With the Met Council’s May vote to approve the Southwest Line as the third regional LRT investment, all eyes are on the next line reaching into the northwest suburbs. But first, it has to pass the North Minneapolis smell test.
Who was Bottineau?
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In 1817, French-Canadian Pierre Bottineau was born near Grand Forks in the Red River Valley to the belittled Métis (français for “mixed”) who while regarded by the mainstream as no better than the Dakota or Cheyenne, co-existed with local tribes as rugged Northwest voyageurs. Conflict with the aggressive British Hudson Bay Company pushed his family to seek economic refuge with the Americans at burgeoning Fort Snelling. He became an asset for Henry Hastings Sibley, one the state’s great business leaders and eventually first governor of Minnesota. Knowing nearly every tongue of the dozen native nations, Bottineau led private and military expeditions.
He held claims in present-day Lowertown St. Paul, Bottineau neighborhood in Nordeast, Elk River, Osseo and further outstate. But his fortune came from his experience, rising into a “celebrity adventure guide” by the 1850s. He negotiated Indian treaties, established new towns, and laid trails for the Northern Pacific railroad — precursor to the Burlington Northern and Sante Fe (BNSF) of the present-day corridor. Before there was even the northwest suburbs, maps called it “Bottineau’s Prairie.”
Minneapolis had over 165,000 people in the 1890s when Bottineau died and his influence continues into post-modernity. North Minneapolis leaders now wonder how can the legacy of Bottineau, an outcast who defied the odds and rose to prominence, can be fulfilled by the LRT line being named for him.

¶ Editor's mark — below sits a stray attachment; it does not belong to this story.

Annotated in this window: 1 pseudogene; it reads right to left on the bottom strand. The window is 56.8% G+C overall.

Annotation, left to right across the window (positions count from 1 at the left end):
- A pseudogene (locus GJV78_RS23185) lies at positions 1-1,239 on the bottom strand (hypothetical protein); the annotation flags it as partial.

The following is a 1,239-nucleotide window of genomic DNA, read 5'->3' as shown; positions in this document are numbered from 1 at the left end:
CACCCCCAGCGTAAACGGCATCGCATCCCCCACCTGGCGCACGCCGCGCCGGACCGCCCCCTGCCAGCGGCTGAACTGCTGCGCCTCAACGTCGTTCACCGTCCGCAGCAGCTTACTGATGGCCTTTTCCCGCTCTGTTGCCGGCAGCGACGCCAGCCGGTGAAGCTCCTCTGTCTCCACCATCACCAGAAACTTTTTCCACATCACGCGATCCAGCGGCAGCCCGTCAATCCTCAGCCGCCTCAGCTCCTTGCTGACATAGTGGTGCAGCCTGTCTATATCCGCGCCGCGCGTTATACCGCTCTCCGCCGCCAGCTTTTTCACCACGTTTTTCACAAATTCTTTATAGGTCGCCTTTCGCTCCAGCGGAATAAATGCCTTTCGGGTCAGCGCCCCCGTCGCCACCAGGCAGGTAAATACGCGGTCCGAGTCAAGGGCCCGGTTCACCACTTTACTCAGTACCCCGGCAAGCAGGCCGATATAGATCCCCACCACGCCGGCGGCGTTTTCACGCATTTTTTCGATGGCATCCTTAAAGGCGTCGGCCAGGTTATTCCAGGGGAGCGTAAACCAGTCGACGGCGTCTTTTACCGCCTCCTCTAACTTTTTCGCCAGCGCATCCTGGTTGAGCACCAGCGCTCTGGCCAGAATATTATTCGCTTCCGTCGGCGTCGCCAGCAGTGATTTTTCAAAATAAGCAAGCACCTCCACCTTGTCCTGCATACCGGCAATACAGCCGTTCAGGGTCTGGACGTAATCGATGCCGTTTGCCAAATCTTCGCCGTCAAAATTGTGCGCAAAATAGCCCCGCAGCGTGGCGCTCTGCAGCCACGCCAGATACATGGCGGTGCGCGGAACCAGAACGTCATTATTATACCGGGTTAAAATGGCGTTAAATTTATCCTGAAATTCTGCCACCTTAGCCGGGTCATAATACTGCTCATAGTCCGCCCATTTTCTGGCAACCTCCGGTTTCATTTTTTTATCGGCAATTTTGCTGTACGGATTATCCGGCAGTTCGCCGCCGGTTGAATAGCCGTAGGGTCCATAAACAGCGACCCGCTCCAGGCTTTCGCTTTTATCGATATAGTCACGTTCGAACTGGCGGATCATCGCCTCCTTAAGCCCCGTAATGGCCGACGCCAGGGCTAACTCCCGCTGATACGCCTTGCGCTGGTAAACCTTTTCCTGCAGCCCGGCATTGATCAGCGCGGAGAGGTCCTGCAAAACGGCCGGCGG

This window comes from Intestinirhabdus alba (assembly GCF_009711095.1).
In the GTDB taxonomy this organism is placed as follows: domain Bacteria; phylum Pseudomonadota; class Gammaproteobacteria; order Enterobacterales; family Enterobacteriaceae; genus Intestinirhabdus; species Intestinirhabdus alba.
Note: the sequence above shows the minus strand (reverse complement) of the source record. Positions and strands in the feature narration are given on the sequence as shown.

The Final Line
At stakeholder meetings held this summer by the Bottineau Transitway leaders in Robbinsdale City Hall and at Northside’s UROC facility, citizens saw the study’s two-year process culminating in a final recommendation for a light rail train. While suburban leaders grumble over which strip mall the train should link up to, where the LRT routes through Minneapolis is growing to be the hot-button point of contention.
Now inner-city groups are evaluating final routes “Segment D1 (BNSF Railroad Corridor)” and “Segment D2 (West Broadway/Penn Avenue).” Neighbors voiced opposition to the D1 routing that would completely bypass Northside, running along BNSF tracks and cut east along Olson Memorial Highway. Two bus routes intersect two of the stations but the stations 1/2 mile walking distance is further under-served by poor sidewalk connections. The D2 alignment tells a different story, jumping onto West Broadway and steering south along Penn Avenue, encompassing an area that has seen high crime rates. But the D1′s two stations now sit in the heart of Northside. For city leaders they see it as symbols of hope and change while suburban leaders see it as bullets flying during their evening commute.
Criticism of the Bottineau Line’s reach into greenfield lands of Disney-esque Maple Grove have mixed responses. Carol Becker of Longfellow and President of the MPLS Board of Estimation suggests it might be a boon for the suburbs to finally develop high-density and mixed-use housing and commercial options. European cities have already mastered the model for successful suburban light rail towns.
Given the political turmoil of North Minneapolis since the Plymouth Avenue Riots of 1967 and the NAACP vs. City of Minneapolis lawsuit of 1993, nothing has ever been the same in Northside. The not-so-old Jewish residents still hold onto photographs of offices they once had. African Americans still live in the most unequal neighborhoods of the Twin City. The Bottineau LRT line’s success might ought to borrow a page from deep history.
He has the characteristics of the bear and the gentleness of the woman, and if alive, as I think he is, he must be a man 74 years old. He is a noble link of the past, as he combines the French, the Indian and the American, in all his elementary peculiarities. One of the best things which can be said of Bottineau is, he was always true to his trusts, and that of itself is a noble monument to any man. – From the History of Minneapolis, Vol. 1 by Rev. Marion Daniel Shutter.
First published in Twin Cities Scene